March 13, 2012

What happens when you take a writer for Glenn Beck's The Blaze and give him a forum on CNN? Stupid stuff like this. From CNN's Starting Point.

WILL CAIN: You used this word several times, ‘access'. I hope you and I can agree on one term of this debate. That is, no one is attempting to ban contraception or limit access and make it illegal for women to have this! The debate is about who should be providing it, who should be paying for it. Should employers determine what is involved in their compensation, determined in their health care benefits or should the government make certain requirements of employers? Can we agree that is what this debate is about?

SANDRA FLUKE: Not exactly. I think there are multiple ways to limit access. Certainly making something illegal would be the most extreme form, but not covering it as a health care benefit the way other types of health care benefits are covered is another way to limit access and that’s what many women across the country are currently experiencing when they — even if they have insurance, co pays, can be as high as $50 a month, which is significant for a woman not making a lot of money.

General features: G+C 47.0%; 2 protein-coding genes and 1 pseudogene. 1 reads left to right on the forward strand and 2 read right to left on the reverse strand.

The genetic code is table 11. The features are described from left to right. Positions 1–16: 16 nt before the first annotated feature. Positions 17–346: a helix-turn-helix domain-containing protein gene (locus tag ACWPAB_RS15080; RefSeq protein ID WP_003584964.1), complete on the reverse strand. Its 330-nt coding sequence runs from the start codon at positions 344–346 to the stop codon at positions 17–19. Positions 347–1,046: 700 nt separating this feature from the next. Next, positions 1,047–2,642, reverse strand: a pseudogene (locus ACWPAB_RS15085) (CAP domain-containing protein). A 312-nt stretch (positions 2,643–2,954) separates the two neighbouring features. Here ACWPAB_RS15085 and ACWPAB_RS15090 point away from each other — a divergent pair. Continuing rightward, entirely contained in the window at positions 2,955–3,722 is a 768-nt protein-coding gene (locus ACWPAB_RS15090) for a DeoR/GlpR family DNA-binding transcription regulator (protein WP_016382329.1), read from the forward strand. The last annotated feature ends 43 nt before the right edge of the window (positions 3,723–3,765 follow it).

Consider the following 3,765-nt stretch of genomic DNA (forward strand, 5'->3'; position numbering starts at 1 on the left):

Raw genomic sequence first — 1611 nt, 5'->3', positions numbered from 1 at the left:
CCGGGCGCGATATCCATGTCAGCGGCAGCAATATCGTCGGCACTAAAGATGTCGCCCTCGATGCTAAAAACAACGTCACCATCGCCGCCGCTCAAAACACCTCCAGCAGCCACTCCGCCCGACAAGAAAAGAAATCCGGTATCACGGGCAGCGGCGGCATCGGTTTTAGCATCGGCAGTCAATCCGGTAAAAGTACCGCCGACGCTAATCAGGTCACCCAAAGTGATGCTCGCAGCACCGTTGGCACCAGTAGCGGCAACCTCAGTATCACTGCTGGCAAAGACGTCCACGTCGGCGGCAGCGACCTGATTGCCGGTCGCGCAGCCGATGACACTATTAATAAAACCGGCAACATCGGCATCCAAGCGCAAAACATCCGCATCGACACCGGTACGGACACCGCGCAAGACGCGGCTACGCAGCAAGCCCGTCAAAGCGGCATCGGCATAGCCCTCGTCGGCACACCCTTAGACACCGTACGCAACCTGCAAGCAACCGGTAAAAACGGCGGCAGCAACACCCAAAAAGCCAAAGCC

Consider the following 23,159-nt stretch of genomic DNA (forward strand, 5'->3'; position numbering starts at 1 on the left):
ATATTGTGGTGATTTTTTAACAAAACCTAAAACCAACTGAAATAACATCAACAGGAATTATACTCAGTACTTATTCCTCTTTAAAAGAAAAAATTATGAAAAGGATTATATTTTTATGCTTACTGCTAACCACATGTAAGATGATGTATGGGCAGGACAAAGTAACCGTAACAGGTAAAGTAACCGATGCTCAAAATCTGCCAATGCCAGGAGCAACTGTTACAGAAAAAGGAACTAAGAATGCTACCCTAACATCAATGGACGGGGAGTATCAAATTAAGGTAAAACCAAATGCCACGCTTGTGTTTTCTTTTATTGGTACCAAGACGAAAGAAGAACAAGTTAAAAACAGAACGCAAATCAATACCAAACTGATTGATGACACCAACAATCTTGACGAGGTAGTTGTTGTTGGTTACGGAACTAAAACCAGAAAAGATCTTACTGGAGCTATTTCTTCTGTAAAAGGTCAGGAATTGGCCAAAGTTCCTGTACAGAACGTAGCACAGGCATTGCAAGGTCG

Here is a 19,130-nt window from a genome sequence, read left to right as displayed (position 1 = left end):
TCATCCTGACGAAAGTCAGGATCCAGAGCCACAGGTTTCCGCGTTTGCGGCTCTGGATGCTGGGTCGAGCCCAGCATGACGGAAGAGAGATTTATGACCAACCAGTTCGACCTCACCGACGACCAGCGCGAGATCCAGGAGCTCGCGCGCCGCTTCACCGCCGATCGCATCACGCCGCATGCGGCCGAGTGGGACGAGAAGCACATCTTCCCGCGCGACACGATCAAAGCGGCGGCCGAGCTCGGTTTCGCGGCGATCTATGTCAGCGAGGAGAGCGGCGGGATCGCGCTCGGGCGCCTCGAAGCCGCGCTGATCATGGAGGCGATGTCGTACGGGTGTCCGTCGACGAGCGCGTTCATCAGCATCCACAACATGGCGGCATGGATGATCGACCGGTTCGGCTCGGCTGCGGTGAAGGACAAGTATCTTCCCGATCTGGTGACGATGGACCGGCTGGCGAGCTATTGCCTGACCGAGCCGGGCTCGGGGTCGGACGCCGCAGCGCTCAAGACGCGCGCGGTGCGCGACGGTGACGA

WILL CAIN: But Sandra, couldn’t that same logic be applied to so many other things that health care doesn’t cover, such as gym memberships? Exercise is important to health but that’s not covered by health care insurance. Couldn’t that logic you’re using, saying access is denied because it’s not being offered to you for some reduced price, apply to so many things?

SANDRA FLUKE: I think that that’s not a fair comparison. And most women would tell you that’s not a fair comparison

The Blaze noted that host Soledad O'Brien also took issue with Cain's gym membership analogy after the Fluke segment ended.

SOLEDAD O'BRIEN: I would add to that, isn’t gym membership — isn’t part of her argument if gym membership were covered for other employees? It’s covered for other people at Georgetown. Her point was that the janitors actually get their contraception covered. The gym membership I think is a flawed analogy.

WILL CAIN: No, it focuses on the right question. Should employers determine the benefits or should the government be mandating what employers provide?

For Cain and others of his ilk, it's quite all right for an employer to dictate benefits and choose what is and what is not considered basic health coverage, as the market is all-knowing and all-powerful. Yet it is quite shameful for an entity representative of the people to have the same powers and judgement, as that would be dictatorial.

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